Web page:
Chicagoland brokerages step up their tech to support agents

by Andrew Morrell


From the back office to the front lawn on closing day, Chicagoland’s real estate brokerages are using tech to fine-tune every step of the typical transaction to the benefit of agents and clients alike.


This year, @properties rolled out a new, interactive comparative market analysis tool (CMA) and offered training through workshops, one-on-one guidance and video tutorials to bring brokers up to speed. “Our commitment to innovation and technology starts with our owners,” says Kevin Van Eck, executive vice president of innovation and education. “When brokers feel that palpable energy and excitement from leaders, they will be excited too and take the time to learn and engage.” Van Eck says that unlike traditional CMAs which rarely have truly dynamic and interactive interface, @properties’ technology “uses real-time data from the local Multiple Listing Service to visualize market conditions and trends, and helps an agent and client position a home in the market correctly the first time.”

Baird & Warner

Baird & Warner announced the launch of its redesigned website in February, complete with new home search capabilities and mobile functionality, among other improvements. Users can now refine their search for listings based on factors including school district and estimated commute time. A Baird & Warner agent with expertise in the neighborhood where users are searching can be quickly contacted as well. President and CEO Steve Baird has said recently that in the midst of tech-enabled disruption in the industry, he wants to maintain his firm’s core competency as a relationship builder. “We are really in a people business,” Baird said in a video discussing what it means to be a real estate brokerage today. “We are about agents relating to customers.”


Starting in October, Compass listings will appear on Waze’s live map thanks to their new real estate smart signs. “We’re taking our mission the move with the help of Waze,” the real estate company announced on their social media outlets. “Beginning in October, Compass pins will pop up on Waze’s map, indicating listings equipped with our new reimagined sign.” The new smart signs, that are customizable with the agent’s name and contact information, sends out notification to house hunters. If a prospective buyer with the Compass app is within 20 feet of the smart signs, they will receive a notification via smartphone that will show them the listing page. Those who do not have the Compass app are able to scan a QR code to see the listing. On the Waze app, the listings will appear as map pins similar to other navigational apps like Google Maps. However, the smart signs must be purchased individually by agents and can cost between $500 and $700.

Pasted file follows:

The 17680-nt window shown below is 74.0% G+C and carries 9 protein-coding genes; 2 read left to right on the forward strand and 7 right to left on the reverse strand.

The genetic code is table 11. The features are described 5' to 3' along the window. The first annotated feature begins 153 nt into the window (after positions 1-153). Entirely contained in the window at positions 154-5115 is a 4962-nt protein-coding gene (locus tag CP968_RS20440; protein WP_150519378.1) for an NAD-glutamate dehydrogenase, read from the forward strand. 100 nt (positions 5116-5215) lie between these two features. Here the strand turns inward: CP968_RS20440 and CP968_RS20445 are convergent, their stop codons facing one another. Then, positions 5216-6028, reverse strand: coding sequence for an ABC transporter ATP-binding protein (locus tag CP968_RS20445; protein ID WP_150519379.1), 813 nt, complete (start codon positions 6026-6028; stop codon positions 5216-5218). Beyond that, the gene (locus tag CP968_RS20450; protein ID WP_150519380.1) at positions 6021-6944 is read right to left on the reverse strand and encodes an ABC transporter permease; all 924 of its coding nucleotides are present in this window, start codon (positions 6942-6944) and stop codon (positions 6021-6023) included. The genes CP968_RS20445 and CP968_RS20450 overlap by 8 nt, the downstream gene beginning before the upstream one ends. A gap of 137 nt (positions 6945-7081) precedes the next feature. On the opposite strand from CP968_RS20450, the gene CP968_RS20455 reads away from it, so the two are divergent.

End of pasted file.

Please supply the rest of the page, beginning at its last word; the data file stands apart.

Dream Town Realty

Before ever speaking with an agent, most soon-to-be buyers spend considerable time searching online for a home that meets their needs. But the search engines they use to begin the process may end up costing them valuable time, especially for buyers who know exactly what to look for. Julius Dickens of Dream Town Realty made one small change to his listing website that could make a big difference in the early stages of the search for some. Users can limit results to homes with all bedrooms on the same floor, something Dickens says many sites like Zillow don’t currently offer, but one that many buyers with young children value. “As a parent, I know that this is something that can be extremely helpful,” Dickens said.

Jameson Sotheby’s International Realty

While one side of real estate tech development is focused on the back office applications that boost productivity, the other segment is devoted to enhancing the experience of homebuying and selling. Augmented reality (AR) is garnering some of the most attention in this space, including from brokerages like Sotheby’s International Realty. Curate, a mobile app developed by Sotheby’s, lets agents and their clients visualize what a home’s interior could look like with different furniture, flooring, paint color and more. The app’s AR engine, designed by roOomy, uses the device’s camera to render a home’s interior in three dimensions on the screen, then lets users transform it to their liking and walk through the end result. “Introducing an augmented reality component to the homebuying experience takes the consumer on a personal journey that allows them to see a house transformed into a home, their home, through the magic of technology,” said John Passerini, global vice president of interactive marketing at Sotheby’s.

Keller Williams

Through acquisitions and partnerships, KW has quickly built up the tech infrastructure to bolster its stable of agent-facing software, much of it powered by cloud platforms and artificial intelligence. It recently entered the virtual brokerage space to facilitate transactions across 166 “expansion” markets comprising more than 3,400 agents. Earlier this month, KW announced partnerships with artificial intelligence developers KUNGFU.AI and CognitiveScale, as well as an acquisition of real estate tech startup SmarterAgent. All of this is part of the brokerage’s larger goal of expanding and enhancing the range of digital tools available to its agents, including its proprietary virtual assistant platform Kelle. “As KW agents increasingly use Keller Cloud apps, the AI platform will learn from their interactions and subsequently offer intelligent decision support and recommendations to strengthen agent service to consumers,” KW chief product officer Neil Dholakia said.

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  • Leo Clark says:

    I have one of the number 1 websites in the city for the last 7 years / yet you always fail to mention that / is it because
    The rest advertise with u and I don’t ???

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